By: KaLeena Genette
Any form of depression is tricky to handle. My form happens to be Bipolar II Disorder, and I’ve been battling that demon for nearly 11 years. Last year I finally broke–really, seriously broke–to the point of being nearly catatonic for about two months. After ten years of “I’ll go see a shrink eventually,” I ended up with no choice if I wanted to keep my job and my sanity.
I’m one of the people who are lucky. I landed in the office of a psychiatrist who made the right call on medication. I wound up on the couch of a patient therapist who watched me lose my mind for weeks until the medication started kicking in and the anxiety and depression started to recede.
Now I’m here, and “here” is still a difficult place to be. Over the course of ten years, I developed unhealthy habits and unhealthy ways of thinking. Even though I have the medication and I’m at the right dose, I have ten years of bad habits to put to rest. This version of life isn’t the miracle I was looking for.
Food has been the biggest challenge. I developed an addiction to food because it just made me feel good, plus it’s delicious. Who doesn’t want to sit down and eat a bag of Doritos while binge-watching The 100? I find myself eating when I’m not hungry just because there’s food nearby, and that’s been the hardest habit to break.
Other habits I developed: spending money on impulse buys (Amazon is a dangerous place for people like me), avoiding anything that I don’t feel comfortable dealing with (like critiquing my employees), and doing nothing.
Those commercials that show people getting out of the house, seeing friends, ‘getting their lives back’? I’ve done those things maybe once a week. The rest of the time I’m pretty much doing nothing because I feel like doing nothing. I thought I’d get the energy back to jump into CrossFit again, or take adventures somewhere, or just generally be more “me.” Now I’m left wondering if “me” was so great in the first place, and that spirals into the thought patterns I developed over those ten years.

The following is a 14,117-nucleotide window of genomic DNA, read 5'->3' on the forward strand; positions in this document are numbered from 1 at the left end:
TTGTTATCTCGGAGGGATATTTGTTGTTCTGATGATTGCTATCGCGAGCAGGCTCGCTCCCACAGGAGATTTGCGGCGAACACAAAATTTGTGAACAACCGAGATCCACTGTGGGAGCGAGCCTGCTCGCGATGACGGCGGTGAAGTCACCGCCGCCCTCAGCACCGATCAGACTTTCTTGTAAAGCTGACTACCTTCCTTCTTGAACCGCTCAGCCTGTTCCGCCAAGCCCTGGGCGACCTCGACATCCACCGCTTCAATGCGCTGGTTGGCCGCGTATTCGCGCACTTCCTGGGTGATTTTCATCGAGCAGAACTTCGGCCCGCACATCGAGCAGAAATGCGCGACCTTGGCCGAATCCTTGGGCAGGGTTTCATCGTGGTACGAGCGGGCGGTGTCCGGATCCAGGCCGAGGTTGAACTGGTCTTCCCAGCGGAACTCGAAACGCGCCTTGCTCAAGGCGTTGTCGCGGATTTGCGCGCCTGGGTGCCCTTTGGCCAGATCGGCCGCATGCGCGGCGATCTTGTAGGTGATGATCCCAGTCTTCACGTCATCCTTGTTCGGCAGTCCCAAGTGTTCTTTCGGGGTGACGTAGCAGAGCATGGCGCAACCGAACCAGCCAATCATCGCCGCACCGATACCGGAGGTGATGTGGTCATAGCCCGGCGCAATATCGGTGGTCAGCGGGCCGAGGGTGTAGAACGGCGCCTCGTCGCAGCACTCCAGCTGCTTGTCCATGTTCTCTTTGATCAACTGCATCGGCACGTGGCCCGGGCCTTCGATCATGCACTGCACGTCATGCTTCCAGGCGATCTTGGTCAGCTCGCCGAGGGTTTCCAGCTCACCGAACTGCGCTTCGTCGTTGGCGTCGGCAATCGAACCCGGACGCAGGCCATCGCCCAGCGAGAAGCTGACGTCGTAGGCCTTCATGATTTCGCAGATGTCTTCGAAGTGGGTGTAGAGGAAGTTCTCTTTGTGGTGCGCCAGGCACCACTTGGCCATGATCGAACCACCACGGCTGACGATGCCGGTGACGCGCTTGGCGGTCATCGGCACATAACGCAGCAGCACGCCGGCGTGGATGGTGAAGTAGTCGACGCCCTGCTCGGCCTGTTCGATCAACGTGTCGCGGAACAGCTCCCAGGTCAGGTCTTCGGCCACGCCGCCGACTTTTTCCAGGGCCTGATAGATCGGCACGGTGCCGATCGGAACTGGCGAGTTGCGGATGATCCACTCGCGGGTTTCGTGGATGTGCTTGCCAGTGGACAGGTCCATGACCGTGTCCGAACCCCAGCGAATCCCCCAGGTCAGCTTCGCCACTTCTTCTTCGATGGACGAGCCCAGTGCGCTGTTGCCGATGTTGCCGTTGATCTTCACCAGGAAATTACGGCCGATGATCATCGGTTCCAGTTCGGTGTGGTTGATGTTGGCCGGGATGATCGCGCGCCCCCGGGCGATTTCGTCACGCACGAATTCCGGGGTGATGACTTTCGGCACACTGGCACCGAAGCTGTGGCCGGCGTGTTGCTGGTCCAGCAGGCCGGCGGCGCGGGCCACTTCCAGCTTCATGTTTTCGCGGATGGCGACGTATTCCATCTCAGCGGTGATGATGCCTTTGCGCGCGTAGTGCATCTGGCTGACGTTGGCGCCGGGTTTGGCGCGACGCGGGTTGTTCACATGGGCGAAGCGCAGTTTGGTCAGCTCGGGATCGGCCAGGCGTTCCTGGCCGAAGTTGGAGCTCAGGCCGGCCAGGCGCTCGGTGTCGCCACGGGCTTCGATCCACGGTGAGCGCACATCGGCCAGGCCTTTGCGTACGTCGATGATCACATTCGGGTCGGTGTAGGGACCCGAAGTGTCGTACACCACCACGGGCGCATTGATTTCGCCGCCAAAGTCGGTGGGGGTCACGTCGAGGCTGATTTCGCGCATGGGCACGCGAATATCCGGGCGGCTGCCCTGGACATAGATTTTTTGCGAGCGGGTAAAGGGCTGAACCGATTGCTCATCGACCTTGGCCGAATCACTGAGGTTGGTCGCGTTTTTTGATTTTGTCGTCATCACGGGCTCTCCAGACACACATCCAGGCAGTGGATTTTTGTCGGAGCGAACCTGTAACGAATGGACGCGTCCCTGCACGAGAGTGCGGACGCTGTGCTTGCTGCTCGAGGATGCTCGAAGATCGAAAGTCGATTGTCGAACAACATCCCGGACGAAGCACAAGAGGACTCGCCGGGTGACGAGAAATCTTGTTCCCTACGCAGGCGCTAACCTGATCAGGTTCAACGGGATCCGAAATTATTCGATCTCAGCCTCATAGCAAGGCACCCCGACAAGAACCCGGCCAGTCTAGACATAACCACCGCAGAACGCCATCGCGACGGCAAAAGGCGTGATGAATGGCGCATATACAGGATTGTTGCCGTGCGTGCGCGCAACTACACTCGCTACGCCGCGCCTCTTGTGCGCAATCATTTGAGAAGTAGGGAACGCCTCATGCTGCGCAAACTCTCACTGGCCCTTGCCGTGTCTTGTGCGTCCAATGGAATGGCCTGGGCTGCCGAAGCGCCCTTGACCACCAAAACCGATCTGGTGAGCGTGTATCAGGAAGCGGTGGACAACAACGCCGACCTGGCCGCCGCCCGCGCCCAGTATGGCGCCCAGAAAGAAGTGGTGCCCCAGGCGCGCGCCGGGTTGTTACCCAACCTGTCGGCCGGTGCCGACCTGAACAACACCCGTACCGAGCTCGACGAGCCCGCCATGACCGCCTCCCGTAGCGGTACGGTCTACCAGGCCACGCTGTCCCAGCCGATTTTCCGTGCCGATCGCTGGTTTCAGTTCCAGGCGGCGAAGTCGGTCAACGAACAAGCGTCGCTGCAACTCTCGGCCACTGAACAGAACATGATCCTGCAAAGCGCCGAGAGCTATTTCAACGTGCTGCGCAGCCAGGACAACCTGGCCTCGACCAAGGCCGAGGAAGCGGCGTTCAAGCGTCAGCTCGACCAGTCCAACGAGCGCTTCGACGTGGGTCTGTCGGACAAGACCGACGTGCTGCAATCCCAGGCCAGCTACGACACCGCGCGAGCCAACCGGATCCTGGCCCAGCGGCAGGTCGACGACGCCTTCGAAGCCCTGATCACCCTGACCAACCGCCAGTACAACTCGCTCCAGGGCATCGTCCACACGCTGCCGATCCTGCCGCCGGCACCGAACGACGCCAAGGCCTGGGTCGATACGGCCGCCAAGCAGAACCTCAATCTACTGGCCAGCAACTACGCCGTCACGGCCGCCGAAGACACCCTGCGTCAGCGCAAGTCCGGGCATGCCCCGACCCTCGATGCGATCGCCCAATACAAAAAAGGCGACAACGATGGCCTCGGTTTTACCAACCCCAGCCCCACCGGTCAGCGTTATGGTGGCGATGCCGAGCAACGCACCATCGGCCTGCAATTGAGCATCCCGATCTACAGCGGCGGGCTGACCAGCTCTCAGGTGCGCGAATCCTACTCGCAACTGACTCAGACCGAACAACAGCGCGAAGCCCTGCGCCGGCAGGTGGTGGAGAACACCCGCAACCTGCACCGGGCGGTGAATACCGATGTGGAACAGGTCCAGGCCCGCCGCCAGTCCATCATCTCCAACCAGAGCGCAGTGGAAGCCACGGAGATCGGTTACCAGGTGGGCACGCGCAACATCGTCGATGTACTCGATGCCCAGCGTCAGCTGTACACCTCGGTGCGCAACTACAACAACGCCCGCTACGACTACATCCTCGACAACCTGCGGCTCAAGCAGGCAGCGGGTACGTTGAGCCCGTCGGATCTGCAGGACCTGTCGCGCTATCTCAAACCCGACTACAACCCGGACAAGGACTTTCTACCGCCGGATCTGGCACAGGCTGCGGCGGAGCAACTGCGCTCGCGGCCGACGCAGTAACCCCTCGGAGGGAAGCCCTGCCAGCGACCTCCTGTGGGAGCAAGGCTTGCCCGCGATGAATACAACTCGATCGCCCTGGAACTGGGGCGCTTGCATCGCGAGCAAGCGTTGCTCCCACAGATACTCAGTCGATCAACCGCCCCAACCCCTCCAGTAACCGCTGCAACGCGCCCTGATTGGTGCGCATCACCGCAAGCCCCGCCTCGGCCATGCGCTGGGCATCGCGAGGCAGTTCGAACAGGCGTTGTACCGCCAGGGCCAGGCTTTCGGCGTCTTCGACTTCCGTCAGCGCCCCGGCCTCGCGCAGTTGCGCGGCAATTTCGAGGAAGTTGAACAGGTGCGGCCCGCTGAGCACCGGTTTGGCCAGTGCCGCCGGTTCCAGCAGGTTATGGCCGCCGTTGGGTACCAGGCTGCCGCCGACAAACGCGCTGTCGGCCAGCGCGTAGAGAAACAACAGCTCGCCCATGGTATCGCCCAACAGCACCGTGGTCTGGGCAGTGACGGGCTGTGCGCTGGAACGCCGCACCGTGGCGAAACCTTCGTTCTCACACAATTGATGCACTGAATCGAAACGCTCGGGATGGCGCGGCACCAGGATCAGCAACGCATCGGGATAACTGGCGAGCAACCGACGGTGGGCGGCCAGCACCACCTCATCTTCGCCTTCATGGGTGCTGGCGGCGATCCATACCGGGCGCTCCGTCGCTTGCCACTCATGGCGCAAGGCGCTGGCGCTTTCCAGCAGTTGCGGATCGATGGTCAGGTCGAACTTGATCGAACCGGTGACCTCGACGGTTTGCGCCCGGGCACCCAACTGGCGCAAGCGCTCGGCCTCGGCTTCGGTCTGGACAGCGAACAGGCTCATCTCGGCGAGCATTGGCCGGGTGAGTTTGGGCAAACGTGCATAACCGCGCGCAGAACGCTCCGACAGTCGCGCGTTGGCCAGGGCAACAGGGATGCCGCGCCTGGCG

When you look in the mirror 7 times a week and 7 times a week you wish you were someone else, that’s a problem. When you spend 6 years in a dysfunctional, all-consuming on-again/off-again relationship, that’s a problem. When you go through high school as one of seven or eight overweight kids in your class and watch all of them “grow out of it” while you’re stuck in a size 16/18, that’s a problem.
The next stage of this journey has its ups and downs just like the last stage. The challenge now is cleaning up the mess I made of myself. How do I fix those habits, how do I change those thoughts, how do I find that person I want to be? Then there’s the underlying fear of teetering back into that chasm of depression, which I’ve seen the edge of recently. If I miss a dose even by ten hours, I spend the next two days mentally paying for it.
I always thought that medication would be the final solution to all of my issues. I thought that I would suddenly take my stressors head on and beat them. I thought I’d immediately stop binging on food and television because I would be too busy being awesome. Imagine my surprise when that didn’t happen.